Tuesday: ballet class
Wednesday: spent with friends up in San Francisco
Thursday: folk band practice in Oakland
Friday: salsa conditioning class, then cocktails with girlfriends in Palo Alto

I take dance classes over at the Peninsula Ballet Theatre.  They have a good selection of adult dance and fitness classes in a variety of styles.  After taking only jazz dance last year, I've decided to branch out a little.

The ballet class on Tuesday was all right in terms of technical execution, but it appeared that no one in the class was having any fun.  The teacher was a substitute, so I will be trying the class again just to see if the regular teacher is any better.  If that fails again, I think I'll just go back to jazz.  Ballet offers such a great opportunity for muscular isolation and control, and provides a basis for all the other dance forms, that I thought it would be good to spend some hours doing it again.  Brushing up on first principles and all that.

Salsa Conditioning, on the other hand, was everything I wanted it to be.  With the amazing Norberto teaching the class, I knew it was going to be high in energy and, frankly, fabulousness.  Norberto is a dynamo of a Latin man, an amazing dancer, and a very capable teacher.  (He also teaches the jazz dance class, plus Mexican folk dance.)  He's incredibly physically fit: able to teach intense dance classes for 2, 3 hours at a stretch without showing any signs of slowing down.  Salsa Conditioning involved salsa moves in an aerobics atmosphere--basically an hour of moving one's body.  I will be waiting to see if the soreness kicks in.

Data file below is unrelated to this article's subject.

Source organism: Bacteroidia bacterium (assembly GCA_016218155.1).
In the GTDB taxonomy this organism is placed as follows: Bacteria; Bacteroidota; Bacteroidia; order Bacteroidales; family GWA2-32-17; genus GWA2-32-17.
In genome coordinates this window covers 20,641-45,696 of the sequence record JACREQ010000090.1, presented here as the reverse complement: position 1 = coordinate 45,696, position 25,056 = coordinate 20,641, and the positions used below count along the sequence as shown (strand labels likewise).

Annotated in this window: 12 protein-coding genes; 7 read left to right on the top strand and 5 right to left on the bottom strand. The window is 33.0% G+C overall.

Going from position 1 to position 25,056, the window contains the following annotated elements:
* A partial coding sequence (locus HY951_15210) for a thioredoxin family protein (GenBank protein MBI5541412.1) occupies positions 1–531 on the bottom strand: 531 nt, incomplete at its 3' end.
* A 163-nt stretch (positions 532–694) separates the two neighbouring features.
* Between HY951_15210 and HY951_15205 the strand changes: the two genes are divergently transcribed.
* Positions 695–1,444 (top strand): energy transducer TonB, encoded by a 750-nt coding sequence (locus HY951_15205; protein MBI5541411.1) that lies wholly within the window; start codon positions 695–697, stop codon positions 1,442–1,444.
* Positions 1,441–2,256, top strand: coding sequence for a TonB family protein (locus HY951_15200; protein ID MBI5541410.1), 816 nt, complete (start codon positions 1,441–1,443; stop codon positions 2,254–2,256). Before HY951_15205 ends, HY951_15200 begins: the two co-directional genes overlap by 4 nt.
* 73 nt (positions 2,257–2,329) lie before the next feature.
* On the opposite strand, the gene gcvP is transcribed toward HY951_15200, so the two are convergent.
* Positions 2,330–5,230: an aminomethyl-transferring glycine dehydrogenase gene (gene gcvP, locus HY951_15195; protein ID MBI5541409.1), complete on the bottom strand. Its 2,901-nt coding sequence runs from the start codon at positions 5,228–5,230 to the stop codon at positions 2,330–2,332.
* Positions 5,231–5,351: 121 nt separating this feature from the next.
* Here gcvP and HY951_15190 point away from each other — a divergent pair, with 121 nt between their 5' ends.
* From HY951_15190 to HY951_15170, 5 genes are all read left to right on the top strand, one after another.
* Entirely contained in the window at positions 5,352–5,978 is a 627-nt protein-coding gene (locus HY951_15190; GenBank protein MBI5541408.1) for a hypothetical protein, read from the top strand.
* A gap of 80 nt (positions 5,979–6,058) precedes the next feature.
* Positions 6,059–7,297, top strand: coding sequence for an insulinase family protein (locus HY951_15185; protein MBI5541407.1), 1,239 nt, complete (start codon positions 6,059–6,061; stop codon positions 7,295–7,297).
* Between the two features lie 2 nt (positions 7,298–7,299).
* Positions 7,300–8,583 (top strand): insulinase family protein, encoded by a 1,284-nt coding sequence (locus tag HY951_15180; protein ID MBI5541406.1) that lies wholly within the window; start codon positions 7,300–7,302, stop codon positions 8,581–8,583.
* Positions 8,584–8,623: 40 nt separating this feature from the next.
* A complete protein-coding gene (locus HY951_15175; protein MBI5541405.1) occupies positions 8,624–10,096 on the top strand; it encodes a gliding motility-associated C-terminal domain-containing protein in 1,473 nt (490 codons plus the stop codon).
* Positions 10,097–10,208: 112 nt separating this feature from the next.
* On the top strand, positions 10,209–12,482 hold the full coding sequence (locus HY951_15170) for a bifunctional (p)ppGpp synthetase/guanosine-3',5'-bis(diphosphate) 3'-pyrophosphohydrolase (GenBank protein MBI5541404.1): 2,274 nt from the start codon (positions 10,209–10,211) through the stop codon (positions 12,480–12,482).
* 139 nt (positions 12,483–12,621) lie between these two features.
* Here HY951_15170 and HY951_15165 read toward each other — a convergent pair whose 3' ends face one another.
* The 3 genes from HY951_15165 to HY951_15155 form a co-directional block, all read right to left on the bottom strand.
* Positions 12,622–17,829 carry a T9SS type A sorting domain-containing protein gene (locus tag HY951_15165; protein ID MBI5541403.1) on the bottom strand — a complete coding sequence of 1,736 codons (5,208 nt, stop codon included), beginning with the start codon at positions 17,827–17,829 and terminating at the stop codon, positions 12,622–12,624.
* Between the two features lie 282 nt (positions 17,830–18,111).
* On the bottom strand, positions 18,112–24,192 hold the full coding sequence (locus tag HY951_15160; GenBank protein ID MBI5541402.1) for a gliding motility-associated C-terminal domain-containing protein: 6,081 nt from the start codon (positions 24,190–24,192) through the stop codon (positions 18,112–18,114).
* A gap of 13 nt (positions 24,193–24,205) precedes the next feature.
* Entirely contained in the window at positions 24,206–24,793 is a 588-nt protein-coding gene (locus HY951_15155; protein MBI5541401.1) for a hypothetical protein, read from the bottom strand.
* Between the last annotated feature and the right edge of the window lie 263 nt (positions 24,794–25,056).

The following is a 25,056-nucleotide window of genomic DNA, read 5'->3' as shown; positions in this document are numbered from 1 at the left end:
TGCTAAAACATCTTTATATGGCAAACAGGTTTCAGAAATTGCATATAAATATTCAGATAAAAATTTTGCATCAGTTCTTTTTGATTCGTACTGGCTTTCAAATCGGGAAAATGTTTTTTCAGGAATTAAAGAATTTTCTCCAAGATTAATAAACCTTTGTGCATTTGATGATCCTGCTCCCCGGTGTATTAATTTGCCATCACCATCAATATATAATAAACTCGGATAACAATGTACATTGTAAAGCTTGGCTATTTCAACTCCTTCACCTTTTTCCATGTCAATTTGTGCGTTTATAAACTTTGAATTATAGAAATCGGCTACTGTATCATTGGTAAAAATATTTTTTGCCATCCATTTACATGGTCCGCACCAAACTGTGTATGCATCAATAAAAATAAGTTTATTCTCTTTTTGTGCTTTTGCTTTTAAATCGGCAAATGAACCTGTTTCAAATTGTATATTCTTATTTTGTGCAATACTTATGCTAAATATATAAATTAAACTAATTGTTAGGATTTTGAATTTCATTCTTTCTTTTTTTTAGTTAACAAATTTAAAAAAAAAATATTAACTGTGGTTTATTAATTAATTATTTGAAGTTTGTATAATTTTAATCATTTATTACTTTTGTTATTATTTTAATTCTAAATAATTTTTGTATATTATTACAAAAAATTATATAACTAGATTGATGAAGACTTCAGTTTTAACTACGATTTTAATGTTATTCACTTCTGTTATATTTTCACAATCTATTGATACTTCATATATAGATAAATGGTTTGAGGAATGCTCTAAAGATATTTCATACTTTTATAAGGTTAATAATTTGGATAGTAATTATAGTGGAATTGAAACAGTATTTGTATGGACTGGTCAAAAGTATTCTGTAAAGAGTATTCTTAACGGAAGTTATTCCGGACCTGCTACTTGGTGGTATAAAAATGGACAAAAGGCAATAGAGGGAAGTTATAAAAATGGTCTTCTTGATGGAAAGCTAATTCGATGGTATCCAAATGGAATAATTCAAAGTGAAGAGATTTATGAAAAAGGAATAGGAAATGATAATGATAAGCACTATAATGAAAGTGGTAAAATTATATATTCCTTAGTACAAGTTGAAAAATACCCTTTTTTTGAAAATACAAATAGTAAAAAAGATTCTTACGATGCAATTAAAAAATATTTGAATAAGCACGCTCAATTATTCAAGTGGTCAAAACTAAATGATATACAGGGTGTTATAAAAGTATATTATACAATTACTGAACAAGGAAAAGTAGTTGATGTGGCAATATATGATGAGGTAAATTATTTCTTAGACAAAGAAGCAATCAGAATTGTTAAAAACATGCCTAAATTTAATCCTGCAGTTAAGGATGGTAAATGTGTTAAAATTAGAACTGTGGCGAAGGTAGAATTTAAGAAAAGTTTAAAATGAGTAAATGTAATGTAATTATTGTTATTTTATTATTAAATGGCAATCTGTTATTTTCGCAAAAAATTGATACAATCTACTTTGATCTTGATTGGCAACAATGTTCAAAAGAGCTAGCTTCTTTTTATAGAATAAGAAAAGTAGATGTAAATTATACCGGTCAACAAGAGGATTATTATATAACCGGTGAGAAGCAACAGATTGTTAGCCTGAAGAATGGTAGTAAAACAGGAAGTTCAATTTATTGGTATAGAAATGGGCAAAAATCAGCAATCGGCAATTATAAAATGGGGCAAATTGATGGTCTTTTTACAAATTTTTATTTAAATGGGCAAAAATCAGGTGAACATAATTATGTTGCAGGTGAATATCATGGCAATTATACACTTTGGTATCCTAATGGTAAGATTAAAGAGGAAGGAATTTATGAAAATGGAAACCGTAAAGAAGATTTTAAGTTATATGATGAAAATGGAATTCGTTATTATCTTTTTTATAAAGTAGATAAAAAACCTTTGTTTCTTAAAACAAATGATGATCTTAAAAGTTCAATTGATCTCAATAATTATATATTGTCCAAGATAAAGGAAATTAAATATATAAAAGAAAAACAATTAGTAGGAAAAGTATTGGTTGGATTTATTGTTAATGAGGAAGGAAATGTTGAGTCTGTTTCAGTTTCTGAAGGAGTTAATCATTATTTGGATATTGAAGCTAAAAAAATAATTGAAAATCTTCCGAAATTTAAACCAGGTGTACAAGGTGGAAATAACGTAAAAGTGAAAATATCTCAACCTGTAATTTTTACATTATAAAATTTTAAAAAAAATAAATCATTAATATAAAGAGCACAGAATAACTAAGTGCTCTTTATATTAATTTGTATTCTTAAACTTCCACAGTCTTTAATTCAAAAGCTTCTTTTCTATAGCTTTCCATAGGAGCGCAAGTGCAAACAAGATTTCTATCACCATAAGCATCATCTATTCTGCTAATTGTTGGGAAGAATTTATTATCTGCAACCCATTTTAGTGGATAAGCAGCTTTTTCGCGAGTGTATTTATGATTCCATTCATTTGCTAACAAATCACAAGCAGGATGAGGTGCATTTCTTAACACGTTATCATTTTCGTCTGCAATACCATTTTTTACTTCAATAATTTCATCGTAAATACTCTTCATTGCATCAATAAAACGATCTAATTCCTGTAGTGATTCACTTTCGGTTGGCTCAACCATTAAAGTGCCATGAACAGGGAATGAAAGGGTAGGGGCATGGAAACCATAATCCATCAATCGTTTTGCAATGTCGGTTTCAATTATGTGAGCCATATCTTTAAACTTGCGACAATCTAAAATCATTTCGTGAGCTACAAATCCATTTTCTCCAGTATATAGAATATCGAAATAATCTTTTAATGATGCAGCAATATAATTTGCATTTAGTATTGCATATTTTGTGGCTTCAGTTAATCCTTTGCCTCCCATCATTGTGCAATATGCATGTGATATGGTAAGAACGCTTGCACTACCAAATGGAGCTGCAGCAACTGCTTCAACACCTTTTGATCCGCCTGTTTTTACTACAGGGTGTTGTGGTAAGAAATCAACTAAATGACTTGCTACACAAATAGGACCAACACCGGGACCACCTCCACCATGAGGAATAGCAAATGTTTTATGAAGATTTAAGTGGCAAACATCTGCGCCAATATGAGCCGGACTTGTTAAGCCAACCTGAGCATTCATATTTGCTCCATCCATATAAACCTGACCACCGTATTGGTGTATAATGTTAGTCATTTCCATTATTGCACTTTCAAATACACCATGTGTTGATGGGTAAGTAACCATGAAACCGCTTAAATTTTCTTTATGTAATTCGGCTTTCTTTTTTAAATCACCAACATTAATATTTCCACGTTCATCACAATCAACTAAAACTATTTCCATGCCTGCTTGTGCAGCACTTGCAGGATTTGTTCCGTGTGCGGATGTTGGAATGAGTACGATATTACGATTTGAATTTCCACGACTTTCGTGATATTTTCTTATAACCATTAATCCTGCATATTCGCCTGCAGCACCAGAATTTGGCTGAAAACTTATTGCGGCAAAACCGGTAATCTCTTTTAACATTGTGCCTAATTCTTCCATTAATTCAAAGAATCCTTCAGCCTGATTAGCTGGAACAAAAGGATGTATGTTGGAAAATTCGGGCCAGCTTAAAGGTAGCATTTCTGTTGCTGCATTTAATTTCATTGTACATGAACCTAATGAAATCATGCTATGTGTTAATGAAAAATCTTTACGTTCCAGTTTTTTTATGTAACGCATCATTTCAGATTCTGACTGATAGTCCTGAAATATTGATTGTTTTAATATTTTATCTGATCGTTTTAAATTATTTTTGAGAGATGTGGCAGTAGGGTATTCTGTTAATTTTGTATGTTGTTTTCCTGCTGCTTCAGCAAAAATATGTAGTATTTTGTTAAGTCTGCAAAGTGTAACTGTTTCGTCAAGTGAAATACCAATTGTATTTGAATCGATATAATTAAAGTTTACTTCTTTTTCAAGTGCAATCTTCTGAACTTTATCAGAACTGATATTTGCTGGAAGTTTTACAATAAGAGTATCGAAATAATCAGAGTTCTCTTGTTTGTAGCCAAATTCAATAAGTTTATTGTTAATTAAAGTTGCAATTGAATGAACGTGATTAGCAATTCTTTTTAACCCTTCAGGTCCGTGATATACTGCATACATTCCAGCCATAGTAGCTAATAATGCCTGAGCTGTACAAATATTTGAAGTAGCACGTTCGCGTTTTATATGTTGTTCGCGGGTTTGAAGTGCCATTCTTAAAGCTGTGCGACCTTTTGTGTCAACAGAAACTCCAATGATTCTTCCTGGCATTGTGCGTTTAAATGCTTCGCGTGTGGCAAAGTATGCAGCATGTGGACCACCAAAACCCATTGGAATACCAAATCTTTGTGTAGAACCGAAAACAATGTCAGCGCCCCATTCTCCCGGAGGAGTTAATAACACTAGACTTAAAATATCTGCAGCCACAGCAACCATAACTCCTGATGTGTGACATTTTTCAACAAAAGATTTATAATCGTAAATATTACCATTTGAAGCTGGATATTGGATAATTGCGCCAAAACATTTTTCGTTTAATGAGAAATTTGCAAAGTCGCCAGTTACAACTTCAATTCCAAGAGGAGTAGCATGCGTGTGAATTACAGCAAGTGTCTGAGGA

If the San Mateo area is convenient to you, I really recommend Peninsula Ballet Theatre for your dancing needs.  The classes are very reasonably priced.  After dropping in to try out a class, you can purchase a punch card to get a bulk class discount.  I think they have also had specials on Groupon.

Monday, January 7, 2013

Recipe success!

The malfatti went over a treat, I think, and the tomato sauce was just dandy.  So I have achieved some level of Italian cuisine success.  Hooray!  What's awesome is that I now have lots of tomato sauce stored up, which is perfect for making one of my favorite dishes, Vegetables Maddalena.

Vegetables Maddalena

Tomato sauce

Preparation instructions: cook your vegetables however you like.  Steam that broccoli, roast that cauliflower, saute those fennel bulbs!  Pour sauce over.  Serve it forth.  Really, the vegetables provide a medium by which to consume tomato sauce; just like pasta, except with a lot more nutrition.  Plus it's easy to add some protein: homemade sausage, chicken parts, giant lima beans, some asiago fresco cheese.